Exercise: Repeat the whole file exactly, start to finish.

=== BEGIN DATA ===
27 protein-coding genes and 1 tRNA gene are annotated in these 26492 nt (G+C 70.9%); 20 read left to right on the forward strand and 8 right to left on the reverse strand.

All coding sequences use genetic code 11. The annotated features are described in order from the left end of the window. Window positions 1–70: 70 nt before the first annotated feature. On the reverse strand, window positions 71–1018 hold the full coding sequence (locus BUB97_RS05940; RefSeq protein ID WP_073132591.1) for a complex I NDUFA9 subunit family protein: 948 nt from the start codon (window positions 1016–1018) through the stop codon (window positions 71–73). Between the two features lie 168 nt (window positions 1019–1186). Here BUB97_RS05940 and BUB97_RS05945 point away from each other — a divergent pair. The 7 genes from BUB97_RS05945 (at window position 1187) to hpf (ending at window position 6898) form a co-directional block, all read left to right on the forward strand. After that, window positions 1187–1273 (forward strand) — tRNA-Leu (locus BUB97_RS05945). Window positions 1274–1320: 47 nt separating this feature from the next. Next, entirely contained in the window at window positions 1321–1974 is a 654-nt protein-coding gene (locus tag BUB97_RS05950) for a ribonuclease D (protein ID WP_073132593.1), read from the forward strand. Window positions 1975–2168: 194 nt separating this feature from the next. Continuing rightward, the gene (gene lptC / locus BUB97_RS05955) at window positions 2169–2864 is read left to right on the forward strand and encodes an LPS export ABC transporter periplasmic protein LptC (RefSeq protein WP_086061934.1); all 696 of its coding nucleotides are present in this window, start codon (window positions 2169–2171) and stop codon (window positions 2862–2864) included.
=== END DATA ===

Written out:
27 protein-coding genes and 1 tRNA gene are annotated in these 26492 nt (G+C 70.9%); 20 read left to right on the forward strand and 8 right to left on the reverse strand.

All coding sequences use genetic code 11. The annotated features are described in order from the left end of the window. Window positions 1–70: 70 nt before the first annotated feature. On the reverse strand, window positions 71–1018 hold the full coding sequence (locus BUB97_RS05940; RefSeq protein ID WP_073132591.1) for a complex I NDUFA9 subunit family protein: 948 nt from the start codon (window positions 1016–1018) through the stop codon (window positions 71–73). Between the two features lie 168 nt (window positions 1019–1186). Here BUB97_RS05940 and BUB97_RS05945 point away from each other — a divergent pair. The 7 genes from BUB97_RS05945 (at window position 1187) to hpf (ending at window position 6898) form a co-directional block, all read left to right on the forward strand. After that, window positions 1187–1273 (forward strand) — tRNA-Leu (locus BUB97_RS05945). Window positions 1274–1320: 47 nt separating this feature from the next. Next, entirely contained in the window at window positions 1321–1974 is a 654-nt protein-coding gene (locus tag BUB97_RS05950) for a ribonuclease D (protein ID WP_073132593.1), read from the forward strand. Window positions 1975–2168: 194 nt separating this feature from the next. Continuing rightward, the gene (gene lptC / locus BUB97_RS05955) at window positions 2169–2864 is read left to right on the forward strand and encodes an LPS export ABC transporter periplasmic protein LptC (RefSeq protein WP_086061934.1); all 696 of its coding nucleotides are present in this window, start codon (window positions 2169–2171) and stop codon (window positions 2862–2864) included.